Additionally, Dior truly distinguished itself in cinematography and filmmaking departments. So far, four collection-specific videos were shared; two campaign videos (1 & 2), one behind-the-scenes video that solely focuses on Magazine No.36, and an hour-long documentary that narrates the origin story of the collection. Each of these videos was directed by the following prominent names: Fabien Baron, Benjamin Vu, and Marianna Economou. If you happen to take a look at these ethereal videos, an angelic voice can be heard in two of them. This voice belongs to Ioanna Gika, a Greek artist who also appeared on the collection’s show with a fascinating orchestra.
You can also watch the entire show which took place in the historic Panathenaic Stadium below:
Some Food for Thought
The Panathenaic Stadium was not Dior’s initial choice of location to execute the show; the fashion house’s goal was to stage the entire show at the Acropolis of Athens itself. It was clearly a bold request as the National Archaeological Council and Ministry of Culture rejected the proposal. In fact, in 2017, Gucci made the same request to perform a fashion show on the Acropolis, but the authorities’ stance was firm back then as well. After negotiations, Dior was only allowed to conduct photoshoots on the Acropolis, and the main show was to be staged in the Panathenaic Stadium. Additionally, the fashion house was allowed to conduct photoshoots in the Ancient Agora, the Odeon of Herodes Atticus, the Temple of Poseidon in Sounion, and the Temple of Zeus in Nemea. Chiuri also acquired the necessary permissions to observe Knossos, the Heraklion Archaeological Museum, Akrotiri in Santorini, Delphi and Eleusis thoroughly, to enhance her vision even more prior to the show.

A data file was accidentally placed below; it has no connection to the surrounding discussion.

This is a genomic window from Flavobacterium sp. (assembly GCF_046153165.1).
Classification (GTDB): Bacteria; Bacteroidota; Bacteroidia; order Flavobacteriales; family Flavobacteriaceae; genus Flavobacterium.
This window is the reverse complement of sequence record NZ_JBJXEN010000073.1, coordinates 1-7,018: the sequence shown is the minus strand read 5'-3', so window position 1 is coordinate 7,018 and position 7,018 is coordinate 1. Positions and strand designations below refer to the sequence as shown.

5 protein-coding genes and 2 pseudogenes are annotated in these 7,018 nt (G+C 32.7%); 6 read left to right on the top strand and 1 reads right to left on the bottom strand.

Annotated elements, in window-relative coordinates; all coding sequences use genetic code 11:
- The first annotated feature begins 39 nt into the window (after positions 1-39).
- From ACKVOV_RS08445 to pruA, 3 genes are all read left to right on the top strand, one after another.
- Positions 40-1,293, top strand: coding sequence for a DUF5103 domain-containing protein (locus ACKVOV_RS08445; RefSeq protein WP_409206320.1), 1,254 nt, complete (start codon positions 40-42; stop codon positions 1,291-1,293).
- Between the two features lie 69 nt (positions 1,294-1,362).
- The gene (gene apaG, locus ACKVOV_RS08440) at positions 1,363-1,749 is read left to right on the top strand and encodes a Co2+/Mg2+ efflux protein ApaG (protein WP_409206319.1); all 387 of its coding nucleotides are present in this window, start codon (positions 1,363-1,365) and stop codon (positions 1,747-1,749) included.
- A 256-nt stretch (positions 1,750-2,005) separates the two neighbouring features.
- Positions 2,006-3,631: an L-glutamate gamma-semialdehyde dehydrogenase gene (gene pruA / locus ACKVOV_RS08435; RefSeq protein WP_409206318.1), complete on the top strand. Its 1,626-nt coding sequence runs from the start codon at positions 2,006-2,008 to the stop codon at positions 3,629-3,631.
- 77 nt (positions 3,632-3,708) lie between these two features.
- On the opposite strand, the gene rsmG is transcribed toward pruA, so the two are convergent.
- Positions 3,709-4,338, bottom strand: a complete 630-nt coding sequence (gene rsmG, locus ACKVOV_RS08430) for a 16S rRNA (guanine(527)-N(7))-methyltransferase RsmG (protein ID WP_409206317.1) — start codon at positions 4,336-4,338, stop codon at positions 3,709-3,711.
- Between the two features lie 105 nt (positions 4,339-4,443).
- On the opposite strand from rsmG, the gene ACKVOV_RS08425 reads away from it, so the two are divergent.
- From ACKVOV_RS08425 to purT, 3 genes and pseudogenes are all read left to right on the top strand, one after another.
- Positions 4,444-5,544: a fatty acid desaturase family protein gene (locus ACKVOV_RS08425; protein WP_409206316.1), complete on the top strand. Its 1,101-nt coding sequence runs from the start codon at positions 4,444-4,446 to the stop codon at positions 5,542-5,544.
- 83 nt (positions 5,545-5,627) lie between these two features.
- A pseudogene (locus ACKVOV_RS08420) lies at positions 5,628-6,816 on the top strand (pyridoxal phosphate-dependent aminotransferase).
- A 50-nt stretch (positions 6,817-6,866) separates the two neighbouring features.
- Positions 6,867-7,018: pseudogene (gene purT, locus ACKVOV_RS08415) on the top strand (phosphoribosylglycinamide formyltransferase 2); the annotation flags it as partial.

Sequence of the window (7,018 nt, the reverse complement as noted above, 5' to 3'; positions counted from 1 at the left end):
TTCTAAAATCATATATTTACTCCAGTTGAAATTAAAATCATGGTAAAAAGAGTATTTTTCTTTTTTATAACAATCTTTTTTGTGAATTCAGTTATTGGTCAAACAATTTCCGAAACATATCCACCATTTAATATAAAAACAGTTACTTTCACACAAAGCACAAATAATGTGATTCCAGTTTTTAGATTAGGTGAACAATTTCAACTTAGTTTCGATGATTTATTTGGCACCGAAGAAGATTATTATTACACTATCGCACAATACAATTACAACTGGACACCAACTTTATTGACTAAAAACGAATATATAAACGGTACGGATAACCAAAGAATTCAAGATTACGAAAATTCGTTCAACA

By introducing the Cruise 2022 collection in Athens, Dior brought direct revenue to Greece, where a considerable amount of the revenue is expected to be spent towards the preservation and restoration of the national cultural and historical heritage. According to various sources, the fashion house paid over a million euros for permits. In other words, this was the price of reviving the neoclassical spirit within Dior. Thus, they were able to pay homage to the iconic 1951 photoshoot on the Acropolis, which featured an haute couture collection for the French magazine, Paris Match. Now, the question we ought to ask ourselves is whether opening the archaeological sites to these kinds of fashion houses is detrimental to the well-being of the sites or not. Should there be discussions regarding the ethicality of letting corporations occupy such important sites temporarily? In my humble opinion, as long as they are supervised by the experts of the field, we should not prevent the beauty that they have been creating; for our world is always in need of more pleasing aesthetics.
What do you think about this, dear reader? Let me know in the comment section!